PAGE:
As for other forms of data storage, the enV2 can store up to 300 text messages and its phone book can store up to 1,000 entries with each entry holding a maximum five numbers, two email addresses, and a photo ID from the My Pictures folder.
The enV2 comes with Bluetooth functions and the ability to save up to 20 profiles, including those for headsets, most handsfree devices, dial-up networking, advanced audio distribution with stereo support, sending and printing user-generated images, phone book access, file transfer and sending data for vCards and vCalendars. Bluetooth accessories are sold separately.
Another plum feature is the VZ Navigator GPS system, which gives audible turn-by-turn directions to help locate U.S. landmarks, restaurants and ATMs. Thanks to a loud speakerphone and large internal display screen, the enV2 can also double as a handy pocket GPS.
If users are into text messaging and emails on the go, then the enV2 should be at the top of their shopping list. In addition to an ergonomically-sound keyboard, this well-designed phone provides standard messaging options for the no frills consumer who may not want all the bells and whistles (or cost) of a smartphone, like the Apple iPhone or BlackBerry Pearl, which utilize actual Web browsers.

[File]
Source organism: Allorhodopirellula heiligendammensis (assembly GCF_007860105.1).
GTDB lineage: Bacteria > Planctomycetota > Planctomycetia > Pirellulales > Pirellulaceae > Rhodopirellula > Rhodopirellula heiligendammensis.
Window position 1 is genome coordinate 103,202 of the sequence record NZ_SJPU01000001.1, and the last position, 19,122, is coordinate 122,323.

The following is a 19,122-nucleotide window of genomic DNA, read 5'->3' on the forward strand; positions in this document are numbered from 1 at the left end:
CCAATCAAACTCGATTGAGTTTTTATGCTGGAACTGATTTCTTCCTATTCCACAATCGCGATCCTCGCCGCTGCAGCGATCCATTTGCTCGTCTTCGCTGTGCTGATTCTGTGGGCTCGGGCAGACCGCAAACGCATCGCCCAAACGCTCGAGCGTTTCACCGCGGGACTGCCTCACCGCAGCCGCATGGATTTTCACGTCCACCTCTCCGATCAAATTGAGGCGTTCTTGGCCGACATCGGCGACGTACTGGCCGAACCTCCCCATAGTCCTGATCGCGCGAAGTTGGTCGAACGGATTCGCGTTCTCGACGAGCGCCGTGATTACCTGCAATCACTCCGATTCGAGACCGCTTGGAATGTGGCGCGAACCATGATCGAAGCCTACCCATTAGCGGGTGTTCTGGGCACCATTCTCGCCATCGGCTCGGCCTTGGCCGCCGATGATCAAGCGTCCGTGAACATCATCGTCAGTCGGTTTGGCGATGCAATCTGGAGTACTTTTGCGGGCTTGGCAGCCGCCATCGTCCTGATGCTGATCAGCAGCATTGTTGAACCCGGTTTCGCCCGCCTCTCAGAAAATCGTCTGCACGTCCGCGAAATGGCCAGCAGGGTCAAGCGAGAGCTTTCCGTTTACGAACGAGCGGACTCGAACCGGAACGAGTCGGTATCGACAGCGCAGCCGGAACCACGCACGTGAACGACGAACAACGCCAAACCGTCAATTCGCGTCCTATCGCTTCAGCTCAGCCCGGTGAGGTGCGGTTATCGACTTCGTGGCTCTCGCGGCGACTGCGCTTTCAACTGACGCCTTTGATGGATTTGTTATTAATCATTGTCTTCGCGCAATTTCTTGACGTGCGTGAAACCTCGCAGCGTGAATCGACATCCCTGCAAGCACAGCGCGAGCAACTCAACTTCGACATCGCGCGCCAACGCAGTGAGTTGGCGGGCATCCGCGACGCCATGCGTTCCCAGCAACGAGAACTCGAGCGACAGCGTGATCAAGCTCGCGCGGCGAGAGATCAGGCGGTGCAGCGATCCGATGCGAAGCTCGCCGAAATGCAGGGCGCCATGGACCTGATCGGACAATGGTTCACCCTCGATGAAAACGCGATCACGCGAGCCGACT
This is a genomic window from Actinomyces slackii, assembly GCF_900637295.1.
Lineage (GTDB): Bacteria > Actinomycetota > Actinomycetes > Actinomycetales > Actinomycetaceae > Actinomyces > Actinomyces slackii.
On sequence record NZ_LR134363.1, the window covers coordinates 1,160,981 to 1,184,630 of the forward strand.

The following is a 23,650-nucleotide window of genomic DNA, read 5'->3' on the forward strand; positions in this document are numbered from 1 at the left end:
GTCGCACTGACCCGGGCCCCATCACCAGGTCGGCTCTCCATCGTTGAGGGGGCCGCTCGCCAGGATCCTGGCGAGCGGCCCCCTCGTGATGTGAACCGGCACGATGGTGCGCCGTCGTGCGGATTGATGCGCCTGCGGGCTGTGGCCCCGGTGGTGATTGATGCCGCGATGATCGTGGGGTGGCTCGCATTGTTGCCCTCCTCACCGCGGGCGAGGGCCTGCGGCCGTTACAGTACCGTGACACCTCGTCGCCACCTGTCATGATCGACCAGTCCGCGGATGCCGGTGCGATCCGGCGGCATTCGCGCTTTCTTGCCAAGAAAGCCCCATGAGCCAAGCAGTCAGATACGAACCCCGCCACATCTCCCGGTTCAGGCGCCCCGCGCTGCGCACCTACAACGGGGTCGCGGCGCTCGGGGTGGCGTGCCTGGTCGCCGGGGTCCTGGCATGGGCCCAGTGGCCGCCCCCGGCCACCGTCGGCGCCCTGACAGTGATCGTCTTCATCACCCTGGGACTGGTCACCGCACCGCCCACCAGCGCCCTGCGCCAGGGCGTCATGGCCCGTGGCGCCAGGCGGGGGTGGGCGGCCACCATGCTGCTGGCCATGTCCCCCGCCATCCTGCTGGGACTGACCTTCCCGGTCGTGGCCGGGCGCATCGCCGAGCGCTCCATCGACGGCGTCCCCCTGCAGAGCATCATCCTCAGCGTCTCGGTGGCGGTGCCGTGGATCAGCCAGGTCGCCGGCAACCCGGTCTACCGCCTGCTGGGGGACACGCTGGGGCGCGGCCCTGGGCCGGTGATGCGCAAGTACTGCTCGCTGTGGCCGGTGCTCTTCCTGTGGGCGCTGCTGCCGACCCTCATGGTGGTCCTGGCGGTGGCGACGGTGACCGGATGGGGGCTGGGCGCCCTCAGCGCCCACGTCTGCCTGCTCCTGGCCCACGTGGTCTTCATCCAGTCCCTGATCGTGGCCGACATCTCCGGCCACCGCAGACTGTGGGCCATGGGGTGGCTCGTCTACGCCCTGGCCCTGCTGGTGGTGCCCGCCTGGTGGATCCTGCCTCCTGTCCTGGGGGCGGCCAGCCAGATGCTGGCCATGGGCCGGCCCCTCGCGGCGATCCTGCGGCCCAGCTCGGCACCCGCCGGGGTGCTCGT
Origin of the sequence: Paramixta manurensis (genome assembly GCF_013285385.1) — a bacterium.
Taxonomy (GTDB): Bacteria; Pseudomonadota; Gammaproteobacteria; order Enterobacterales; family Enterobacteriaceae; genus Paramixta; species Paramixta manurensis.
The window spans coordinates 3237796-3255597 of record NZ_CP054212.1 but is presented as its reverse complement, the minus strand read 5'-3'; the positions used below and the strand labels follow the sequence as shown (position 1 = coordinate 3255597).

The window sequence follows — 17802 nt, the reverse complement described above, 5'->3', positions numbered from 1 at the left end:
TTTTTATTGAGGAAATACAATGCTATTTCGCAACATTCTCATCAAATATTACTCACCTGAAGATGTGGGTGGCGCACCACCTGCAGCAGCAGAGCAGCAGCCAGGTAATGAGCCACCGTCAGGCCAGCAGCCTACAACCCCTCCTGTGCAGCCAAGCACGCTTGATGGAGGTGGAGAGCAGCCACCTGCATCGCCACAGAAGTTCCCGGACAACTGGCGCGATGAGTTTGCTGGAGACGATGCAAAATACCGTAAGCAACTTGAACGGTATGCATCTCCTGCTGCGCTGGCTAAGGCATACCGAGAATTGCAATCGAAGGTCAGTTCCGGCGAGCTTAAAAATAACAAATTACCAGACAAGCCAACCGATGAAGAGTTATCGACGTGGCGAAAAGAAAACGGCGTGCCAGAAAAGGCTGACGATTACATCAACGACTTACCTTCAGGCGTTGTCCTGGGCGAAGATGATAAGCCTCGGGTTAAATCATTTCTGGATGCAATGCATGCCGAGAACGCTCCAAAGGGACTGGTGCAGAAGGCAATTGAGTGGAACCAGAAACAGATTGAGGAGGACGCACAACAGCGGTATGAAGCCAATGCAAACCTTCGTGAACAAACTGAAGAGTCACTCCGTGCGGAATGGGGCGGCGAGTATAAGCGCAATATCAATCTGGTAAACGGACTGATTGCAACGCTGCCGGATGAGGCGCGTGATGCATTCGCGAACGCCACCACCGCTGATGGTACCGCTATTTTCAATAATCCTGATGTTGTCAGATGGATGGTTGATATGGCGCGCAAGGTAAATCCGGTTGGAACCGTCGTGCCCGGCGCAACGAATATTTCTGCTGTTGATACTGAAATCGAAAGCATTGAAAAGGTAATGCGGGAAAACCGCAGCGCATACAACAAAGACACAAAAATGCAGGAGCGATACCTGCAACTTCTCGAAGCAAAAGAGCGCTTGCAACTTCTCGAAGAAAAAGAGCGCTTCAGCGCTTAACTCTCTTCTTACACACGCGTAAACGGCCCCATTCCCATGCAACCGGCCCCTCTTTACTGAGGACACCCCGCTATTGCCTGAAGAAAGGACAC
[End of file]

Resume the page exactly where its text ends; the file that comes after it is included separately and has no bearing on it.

As with many multimedia phones, one downside to the enV2 package is that many of the accessories needed to fully appreciate all of its features -- like MP3 downloads and Bluetooth functions -- must be purchased separately. Extra purchases might include a USB cable, headphones and microSD card.
Agree or disagree? We'd love to hear your thoughts. Share your experience and leave a comment below. ♦
Categories: Fun | Messaging
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I was in love with my original enV, but after two years, it was worn out and deserved a good retirement, so I made the mistake of buying the enV2 when I reupped my contract in January of 2009. It worked fine for a while, but then in May 2009 I started having major errors...
The phone would EAT through a battery in about 12 hours sittign mostly idle, and other times it would last a day and a half, even with heavy use texting, pictures etc.
Then the phone started shuttign off without notice. You'd pick it up and it would be turned off. I'd turn it on and be deluged with voicemails, texts WHERE ARE YOU WHY IS YOUR PHONE OFF?